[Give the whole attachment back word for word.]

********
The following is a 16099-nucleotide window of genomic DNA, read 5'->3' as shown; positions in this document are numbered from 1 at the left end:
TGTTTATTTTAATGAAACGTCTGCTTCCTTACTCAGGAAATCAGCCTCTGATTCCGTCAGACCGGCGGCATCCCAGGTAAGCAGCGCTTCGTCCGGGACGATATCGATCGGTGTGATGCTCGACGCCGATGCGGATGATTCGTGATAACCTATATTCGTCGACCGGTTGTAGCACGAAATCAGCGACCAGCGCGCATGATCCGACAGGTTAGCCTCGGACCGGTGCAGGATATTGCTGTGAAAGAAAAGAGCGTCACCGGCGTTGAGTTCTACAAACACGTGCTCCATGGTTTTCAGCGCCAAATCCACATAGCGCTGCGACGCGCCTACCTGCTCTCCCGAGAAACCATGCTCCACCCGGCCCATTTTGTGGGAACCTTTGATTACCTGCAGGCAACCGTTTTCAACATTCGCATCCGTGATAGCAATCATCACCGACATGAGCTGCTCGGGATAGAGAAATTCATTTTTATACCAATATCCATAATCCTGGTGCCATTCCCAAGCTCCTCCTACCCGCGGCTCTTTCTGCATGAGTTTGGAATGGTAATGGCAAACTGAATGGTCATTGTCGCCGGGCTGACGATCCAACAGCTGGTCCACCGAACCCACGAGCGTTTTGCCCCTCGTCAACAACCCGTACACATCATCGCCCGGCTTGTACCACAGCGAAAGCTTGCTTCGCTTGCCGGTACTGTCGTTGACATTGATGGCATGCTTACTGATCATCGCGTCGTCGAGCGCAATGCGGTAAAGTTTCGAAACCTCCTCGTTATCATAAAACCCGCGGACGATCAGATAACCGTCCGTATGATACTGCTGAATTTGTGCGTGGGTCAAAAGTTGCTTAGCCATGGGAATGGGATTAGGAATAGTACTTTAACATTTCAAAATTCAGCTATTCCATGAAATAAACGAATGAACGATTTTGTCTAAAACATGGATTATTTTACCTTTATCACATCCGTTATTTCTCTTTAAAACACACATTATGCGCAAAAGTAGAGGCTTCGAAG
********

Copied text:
The following is a 16099-nucleotide window of genomic DNA, read 5'->3' as shown; positions in this document are numbered from 1 at the left end:
TGTTTATTTTAATGAAACGTCTGCTTCCTTACTCAGGAAATCAGCCTCTGATTCCGTCAGACCGGCGGCATCCCAGGTAAGCAGCGCTTCGTCCGGGACGATATCGATCGGTGTGATGCTCGACGCCGATGCGGATGATTCGTGATAACCTATATTCGTCGACCGGTTGTAGCACGAAATCAGCGACCAGCGCGCATGATCCGACAGGTTAGCCTCGGACCGGTGCAGGATATTGCTGTGAAAGAAAAGAGCGTCACCGGCGTTGAGTTCTACAAACACGTGCTCCATGGTTTTCAGCGCCAAATCCACATAGCGCTGCGACGCGCCTACCTGCTCTCCCGAGAAACCATGCTCCACCCGGCCCATTTTGTGGGAACCTTTGATTACCTGCAGGCAACCGTTTTCAACATTCGCATCCGTGATAGCAATCATCACCGACATGAGCTGCTCGGGATAGAGAAATTCATTTTTATACCAATATCCATAATCCTGGTGCCATTCCCAAGCTCCTCCTACCCGCGGCTCTTTCTGCATGAGTTTGGAATGGTAATGGCAAACTGAATGGTCATTGTCGCCGGGCTGACGATCCAACAGCTGGTCCACCGAACCCACGAGCGTTTTGCCCCTCGTCAACAACCCGTACACATCATCGCCCGGCTTGTACCACAGCGAAAGCTTGCTTCGCTTGCCGGTACTGTCGTTGACATTGATGGCATGCTTACTGATCATCGCGTCGTCGAGCGCAATGCGGTAAAGTTTCGAAACCTCCTCGTTATCATAAAACCCGCGGACGATCAGATAACCGTCCGTATGATACTGCTGAATTTGTGCGTGGGTCAAAAGTTGCTTAGCCATGGGAATGGGATTAGGAATAGTACTTTAACATTTCAAAATTCAGCTATTCCATGAAATAAACGAATGAACGATTTTGTCTAAAACATGGATTATTTTACCTTTATCACATCCGTTATTTCTCTTTAAAACACACATTATGCGCAAAAGTAGAGGCTTCGAAG